No-claim bonuses have featured in the motor insurance sector for a long time and quite successfully too. It simply encourages people to drive cautiously and hold-back from making petty insurance claims. This concept works well in regard to motor insurance, but when applied to the health insurance sector, it doesn’t roll out quite as simply. This is because a health insurance claim differs greatly from a motor insurance claim as in the former the lives and well being of people are in question. So though similar, there are some very basic differences between the no claim bonuses of motor and health insurance. Read this article and find a clear analysis of the no claim bonus in health insurance.
What is a no claim bonus?
In a health insurance policy, when a renewal is made without any claims in the preceding period of the policy, the insurer offers a bonus to the policyholder. This bonus is usually in the form of a discount in the premium. In rare cases, the bonus amount may also be added to the sum assured at a pre-decided rate. However, more commonly, the bonus is offered as a discount on the premium, 5% for every claim- free year. The bonus can go up to 50%, provided no claim is made for 10 consecutive years.
Understanding the bonus
Though the no claim bonus sounds quite attractive, it is not always a practical feature. It is good for a healthy person who has taken a mediclaim policy for emergency situations. He or she usually doesn’t have to make small claims at regular intervals and so can enjoy the no claim bonus. However, for a person suffering from a chronic disease or old-age related illnesses, the no claim bonus is almost never applicable. If he or she needs regular hospitalization or medical tests, claims have to be made. People buy expensive mediclaim policies to shield them from rising medical costs and so discouraging them from making claims is never a good idea. This defeats the entire idea of purchasing a health insurance policy.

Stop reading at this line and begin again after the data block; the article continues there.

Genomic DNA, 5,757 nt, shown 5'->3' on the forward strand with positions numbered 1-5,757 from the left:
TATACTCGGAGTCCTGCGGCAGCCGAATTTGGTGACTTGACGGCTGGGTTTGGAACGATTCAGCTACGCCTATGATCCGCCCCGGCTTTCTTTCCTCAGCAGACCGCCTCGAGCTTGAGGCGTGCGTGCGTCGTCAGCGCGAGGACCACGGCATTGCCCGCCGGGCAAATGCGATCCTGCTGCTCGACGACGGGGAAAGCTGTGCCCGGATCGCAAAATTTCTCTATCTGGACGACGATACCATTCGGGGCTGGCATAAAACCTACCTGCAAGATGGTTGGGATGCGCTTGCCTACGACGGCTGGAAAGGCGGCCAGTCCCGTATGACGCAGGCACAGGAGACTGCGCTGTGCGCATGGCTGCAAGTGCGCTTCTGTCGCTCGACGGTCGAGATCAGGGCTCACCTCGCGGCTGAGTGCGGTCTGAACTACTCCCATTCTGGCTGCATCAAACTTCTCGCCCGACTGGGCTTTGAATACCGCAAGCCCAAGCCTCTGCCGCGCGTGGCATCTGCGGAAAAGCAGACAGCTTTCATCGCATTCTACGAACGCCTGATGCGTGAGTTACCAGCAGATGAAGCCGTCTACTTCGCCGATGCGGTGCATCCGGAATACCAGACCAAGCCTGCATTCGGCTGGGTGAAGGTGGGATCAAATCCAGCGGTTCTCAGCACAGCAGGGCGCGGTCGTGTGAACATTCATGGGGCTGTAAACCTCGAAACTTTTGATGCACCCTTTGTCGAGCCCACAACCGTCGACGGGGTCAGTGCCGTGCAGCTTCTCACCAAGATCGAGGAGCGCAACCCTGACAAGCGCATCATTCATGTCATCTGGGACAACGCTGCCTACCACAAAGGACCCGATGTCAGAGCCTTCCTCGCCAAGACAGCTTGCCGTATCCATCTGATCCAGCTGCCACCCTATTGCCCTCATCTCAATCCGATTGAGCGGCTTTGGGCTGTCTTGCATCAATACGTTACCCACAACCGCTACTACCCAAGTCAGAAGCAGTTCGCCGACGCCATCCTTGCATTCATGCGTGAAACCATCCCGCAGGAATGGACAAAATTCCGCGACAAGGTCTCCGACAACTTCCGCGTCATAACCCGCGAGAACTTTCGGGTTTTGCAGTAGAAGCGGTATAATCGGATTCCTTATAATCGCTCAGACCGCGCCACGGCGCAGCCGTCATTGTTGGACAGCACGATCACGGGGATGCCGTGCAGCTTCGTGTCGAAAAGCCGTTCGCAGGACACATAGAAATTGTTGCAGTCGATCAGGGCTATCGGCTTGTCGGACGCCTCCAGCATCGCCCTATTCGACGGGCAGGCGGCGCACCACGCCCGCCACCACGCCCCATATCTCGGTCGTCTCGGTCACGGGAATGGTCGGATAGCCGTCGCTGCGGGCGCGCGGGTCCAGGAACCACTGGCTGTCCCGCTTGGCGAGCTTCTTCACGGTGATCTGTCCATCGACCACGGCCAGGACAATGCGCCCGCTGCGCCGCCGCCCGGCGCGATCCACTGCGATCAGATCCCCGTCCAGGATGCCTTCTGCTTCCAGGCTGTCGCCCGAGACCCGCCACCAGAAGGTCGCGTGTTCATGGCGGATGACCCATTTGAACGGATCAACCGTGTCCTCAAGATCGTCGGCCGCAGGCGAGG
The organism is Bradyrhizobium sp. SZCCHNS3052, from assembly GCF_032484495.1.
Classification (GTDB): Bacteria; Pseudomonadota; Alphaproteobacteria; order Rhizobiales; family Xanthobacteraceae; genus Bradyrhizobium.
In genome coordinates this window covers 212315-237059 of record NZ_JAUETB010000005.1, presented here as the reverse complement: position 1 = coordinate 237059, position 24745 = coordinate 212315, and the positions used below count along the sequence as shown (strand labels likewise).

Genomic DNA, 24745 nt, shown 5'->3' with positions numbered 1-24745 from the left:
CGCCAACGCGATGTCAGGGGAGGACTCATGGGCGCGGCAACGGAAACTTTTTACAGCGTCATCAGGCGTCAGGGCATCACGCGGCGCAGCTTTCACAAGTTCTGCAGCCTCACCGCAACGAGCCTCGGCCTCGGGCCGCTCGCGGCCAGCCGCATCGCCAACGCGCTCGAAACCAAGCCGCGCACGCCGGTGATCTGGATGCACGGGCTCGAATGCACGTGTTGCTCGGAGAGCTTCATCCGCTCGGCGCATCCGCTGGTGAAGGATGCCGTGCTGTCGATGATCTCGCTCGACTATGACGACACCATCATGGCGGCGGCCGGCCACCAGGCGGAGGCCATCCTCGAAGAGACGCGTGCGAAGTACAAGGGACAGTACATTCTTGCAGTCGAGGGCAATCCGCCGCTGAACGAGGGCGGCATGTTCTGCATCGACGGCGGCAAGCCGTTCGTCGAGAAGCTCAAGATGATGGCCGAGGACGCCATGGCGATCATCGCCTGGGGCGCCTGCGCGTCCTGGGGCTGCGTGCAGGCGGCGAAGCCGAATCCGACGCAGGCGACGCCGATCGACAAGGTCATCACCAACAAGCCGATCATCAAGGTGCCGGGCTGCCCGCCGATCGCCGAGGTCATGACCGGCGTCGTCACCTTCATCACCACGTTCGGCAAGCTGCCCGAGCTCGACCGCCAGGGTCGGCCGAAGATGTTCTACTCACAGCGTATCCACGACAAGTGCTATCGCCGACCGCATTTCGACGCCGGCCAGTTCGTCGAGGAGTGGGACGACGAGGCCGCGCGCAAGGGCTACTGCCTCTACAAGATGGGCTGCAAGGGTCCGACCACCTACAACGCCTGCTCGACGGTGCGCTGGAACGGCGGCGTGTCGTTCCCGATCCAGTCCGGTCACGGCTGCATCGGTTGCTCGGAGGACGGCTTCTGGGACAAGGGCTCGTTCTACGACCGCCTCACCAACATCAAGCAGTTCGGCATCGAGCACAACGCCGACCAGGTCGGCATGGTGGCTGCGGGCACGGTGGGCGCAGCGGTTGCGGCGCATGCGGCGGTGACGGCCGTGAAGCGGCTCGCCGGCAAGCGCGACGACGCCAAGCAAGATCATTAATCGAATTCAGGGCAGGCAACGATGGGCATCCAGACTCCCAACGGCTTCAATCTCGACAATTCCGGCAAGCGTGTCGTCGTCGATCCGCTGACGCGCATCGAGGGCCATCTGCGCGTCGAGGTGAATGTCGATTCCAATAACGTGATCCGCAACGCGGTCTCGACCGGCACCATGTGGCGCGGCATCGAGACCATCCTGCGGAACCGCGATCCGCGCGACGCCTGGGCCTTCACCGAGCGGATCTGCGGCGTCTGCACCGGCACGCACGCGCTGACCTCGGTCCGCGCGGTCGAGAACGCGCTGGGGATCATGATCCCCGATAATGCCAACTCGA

When to make a claim
Much like in motor insurance, you need to assess the cost of treatment and compare it with the bonus amount to understand whether it would be wise to make a claim or not. If you need to get an endoscopy for Rs.2000, think before you make a claim for it. Calculate the no claim bonus you are eligible for. If the bonus amount exceeds Rs.2000, it would be wiser to pay for the test yourself and then make a profit when the bonus arrives. This practice however is not recommended for people who are seriously ill and need urgent, expensive treatment. Experts often criticize the no claim bonus as patients hold back from making claims even after expensive treatments, just in anticipation of the bonus.
No claim bonus in health insurance policies can be an exciting feature, but you must know all the terms and conditions associated with it. The IRDA has now made it compulsory for all insurance companies to explicitly state the clauses under which the bonus can be dispatched or held back. So before you purchase the policy, get all the information so that you know exactly how and when you will be eligible for the no claim bonus.